There are a wide variety of wasps that visit our gardens during spring and summer. The parasitic varieties are highly beneficial. Paper wasps all have their positive and negative traits in that they are ‘general predators’ taking beneficial as well as harmful caterpillars from the garden. The most voracious predator of all is the European or ‘Germanic’ wasp. These live in nests that can get huge, they are identified by the lemon yellow bands that distinctly mark their black abdomen. Germanic wasps are also ‘general predators’ but they do a great deal of damage to the native ecosystem and are considered to be a significant pest.
Germanic wasps can be a major problem for bee keepers as they rob hives of larvae and, in late summer and autumn when they are in need of protein, they attack and dismember honeybees as hey enter and exit the hive. For this reason beekeepers hunt down nests and destroy them.
Wasps are most active during the warmer months when queens are laying large numbers and expanding the size of hives.
At the end of summer, worker wasps die off and queens leave the nest to hibernate. You will often find them in old sacking and tucked away in cardboard boxes. In the spring, queens emerge and start a new nest.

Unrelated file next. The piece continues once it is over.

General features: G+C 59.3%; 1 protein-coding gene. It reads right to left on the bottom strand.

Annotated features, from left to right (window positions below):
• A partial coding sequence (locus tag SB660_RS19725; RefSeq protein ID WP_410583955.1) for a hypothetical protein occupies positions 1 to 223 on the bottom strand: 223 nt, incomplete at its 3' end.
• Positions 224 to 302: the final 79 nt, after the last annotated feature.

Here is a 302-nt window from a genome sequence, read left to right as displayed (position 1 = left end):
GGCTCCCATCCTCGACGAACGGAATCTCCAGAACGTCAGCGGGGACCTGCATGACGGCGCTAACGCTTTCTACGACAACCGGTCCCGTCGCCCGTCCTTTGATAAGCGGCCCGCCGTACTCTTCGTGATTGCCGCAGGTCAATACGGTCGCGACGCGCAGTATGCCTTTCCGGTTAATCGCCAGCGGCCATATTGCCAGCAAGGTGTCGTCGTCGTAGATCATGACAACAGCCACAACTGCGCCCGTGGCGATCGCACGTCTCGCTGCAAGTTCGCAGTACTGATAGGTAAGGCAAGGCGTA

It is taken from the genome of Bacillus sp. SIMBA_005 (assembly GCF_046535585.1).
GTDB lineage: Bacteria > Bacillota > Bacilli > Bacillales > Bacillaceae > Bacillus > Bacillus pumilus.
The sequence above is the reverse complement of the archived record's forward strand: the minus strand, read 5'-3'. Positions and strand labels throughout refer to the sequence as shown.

Paper wasps: These are seen as a pest by many but they hunt green caterpillars on garden plants and carry them off for food. Nests are often suspended from branches in leafy shrubs or attached to buildings. They comprise papery cells in which queens lay eggs. Larvae are fed a protein-rich diet of caterpillars by workers. Nests are best removed at night when wasps are most docile and all are resident.
Parasitic wasps are the largest group of wasps in NZ. They do not sting and they can be tiny but they are still very useful in the garden. Females lay eggs in caterpillar eggs, aphids and other pests. The wasp larvae hatch and consume their host.
The easiest way to control Germanic wasps is to hunt for the dozy queens during winter when they are hibernating. The garage and the garden shed are good places to look for them check piles of old newspapers, cardboard boxes, drop sheets – anywhere sheltered and warm.
Alternatively keep any eye out for nests during summer. If you find one it might be a job for a local ranger if you are close to or inside a park. Otherwise pest control companies can be brought in. Beekeepers, with the right protective clothing, pour petrol into the nests of Germanic wasps at night and plug exits with soil. The petrol vapour can kill an entire hive if the right amount is used. This method is not recommended unless you have watched someone, who knows what they are doing, do it first.